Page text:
An MFRW Post – and check out the other great blogs on the hop!
For the quintessential bookworm, fall is a time of cozy contemplation, of spicy, orange-colored teas and sweater tights and Oxford heels and lots and lots of books. While I dreaded the start of the school year when I was a child, college– and college in New England– meant that September was filled with excited learning, new adventures in a beloved city, and the ubiquitous color-changing, cinnamon smelling, sweater-wearing joy of academia in Boston.
I love Halloween the most. Fall flavors mean the baker and cook in me gets to experiment with spices and root vegetables and warm stews. (Though I once failed three times with a single pumpkin, on the Jack-O’Lantern, the pumpkin soup, and the pumpkin seeds…) Fall is about hunkering down, pea-coats and stacks of books to read when the sun goes down just a little earlier, without the shoulder-clenching, face beating cold of winter on the east coast.
But, of course, winter always comes. In the beginning, winter is the most colorful season of all. Dad throws Christmas lights from the third floor, spreading them before the house in an enormous Christmas tree design that even the extraterrestrials can see from the warmth of their spaceships. The Christmas tree sparkles in thirty years of acquired ornaments, an amalgam of colorful memories, like the sparkly menorah my brother and I decorated back in pre-school with shimmery dinosaurs and glitter that is still managing to stain our hands all these years later.
In the beginning, Christmas comes in orange and pink, in the cranberry and citrus cake I made for the family party last year, in the light blue snowflake cookies decorated in shimmery sprinkles and the touch of my red and gold painted fingernails. For a while, winter is bright and colorful and warm.
But the long weeks of darkness drag, many weeks past Christmas, past my lover’s birthday and the New Year celebration. In these weeks, the darkness isn’t just outside, dark late into the morning and early at night, but it lingers in the shadows of the house, in the cold car, in space between my toes that run like ice from November to April, woolen socks and flannel slippers hopeless against the winter demons.
Persephone, however, is not so hopeless, and she teases us come March and April and May, will spring start today? The crocuses think so, popping their naive heads through the still-frozen dirt. Perhaps it will start today, when I wear too many layers to work, and I find myself shivering in cold sweats. Spring plays hard to get, the fair maiden with the rosy smile and the blue of hydrangeas in her eyes, always darting behind arches and stone walls, sometimes staying long enough for the flirtatious winking of sunshine, the warm touch of days to come as her fingers tease our winter-worn skin.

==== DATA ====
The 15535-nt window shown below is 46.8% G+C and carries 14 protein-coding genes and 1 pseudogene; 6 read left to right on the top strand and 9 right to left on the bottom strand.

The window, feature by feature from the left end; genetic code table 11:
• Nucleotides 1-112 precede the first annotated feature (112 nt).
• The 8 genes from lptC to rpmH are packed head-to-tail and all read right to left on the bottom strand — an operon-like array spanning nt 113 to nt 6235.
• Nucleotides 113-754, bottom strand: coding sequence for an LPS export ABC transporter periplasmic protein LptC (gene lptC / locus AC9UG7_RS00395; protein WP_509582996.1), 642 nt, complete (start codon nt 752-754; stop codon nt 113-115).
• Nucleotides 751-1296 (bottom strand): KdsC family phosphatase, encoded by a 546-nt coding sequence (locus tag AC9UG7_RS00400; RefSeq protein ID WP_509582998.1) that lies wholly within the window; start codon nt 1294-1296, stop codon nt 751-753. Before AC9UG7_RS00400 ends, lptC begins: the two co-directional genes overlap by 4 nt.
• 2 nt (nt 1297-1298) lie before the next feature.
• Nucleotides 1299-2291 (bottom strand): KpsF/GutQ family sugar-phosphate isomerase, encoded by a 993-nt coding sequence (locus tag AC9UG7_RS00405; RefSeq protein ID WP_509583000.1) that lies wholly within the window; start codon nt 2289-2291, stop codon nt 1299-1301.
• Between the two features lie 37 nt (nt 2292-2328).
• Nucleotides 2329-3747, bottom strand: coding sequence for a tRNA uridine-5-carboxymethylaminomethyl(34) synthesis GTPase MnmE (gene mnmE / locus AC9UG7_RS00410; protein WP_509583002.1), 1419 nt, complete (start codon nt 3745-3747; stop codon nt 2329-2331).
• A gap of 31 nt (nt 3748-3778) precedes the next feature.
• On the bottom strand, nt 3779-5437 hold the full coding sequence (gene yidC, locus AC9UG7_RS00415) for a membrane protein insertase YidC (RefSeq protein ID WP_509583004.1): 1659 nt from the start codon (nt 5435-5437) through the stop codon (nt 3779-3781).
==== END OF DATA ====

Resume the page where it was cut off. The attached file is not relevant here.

And one day, the game is over. We have won this mad seduction with the bursting of fragrant blues, the return of life to the skies and the now-thawed ground. The dirt is soft, so very wet beneath our sodden shoes, memories of the bogs from so many, many years ago. Spring is coming into life. It is rebirth and renewal. It is decadent and sweet and we wear flowers on our shirts and in our hair and weave grass between our fingers while eating fresh apricots and slicing up mangos.
And somewhere, usually in the midnight of June, we trade our fingertips in the new grass for the sensation of bare thighs pressed to the long, soft stalks, growing wild and free, the way we run against early mornings and late nights, the way we drive into sunsets, drive forever, because the sun never sets, not really. Summer is the lust and the gluttony of the year. We indulge and we devour, sweet berries and every dessert we can make from them, each other, in the pool, in the car, in the places where shadows usually hide, but summer is a shadow itself, and it guards us from judgment, from repercussions.
Summer is for the young, they say, but it is truly for the reckless, for the dangerous, for the saturated and stained– fingers, lips, inner thighs to the beat of the local jazz festival carried on the wind.
And fall, my ever beloved autumn, seduces me as well, not so obviously, not so overtly, but the glimmer of knowledge in a sweet, young professor’s eye, the warmth of whiskey and fresh apple cider, as it slides down my throat, the promise of spice and cold nights, where we’ll do anything to keep warm.
Like lovers in lifetimes past, the seasons all share a part of my heart, whispering fingers, promises touches of sunlight and firelight and dreams against the background of time passing and somehow staying the same year after year. And they do return, sometimes slipping through the window, sometimes pounding down the door, but they always come back, familiar and yet, somehow different, an amalgam of memories and dreams and realities all tangled before me. And despite those differences, despite those wrinkles and lines of age, or perhaps because of, I love them all. ♦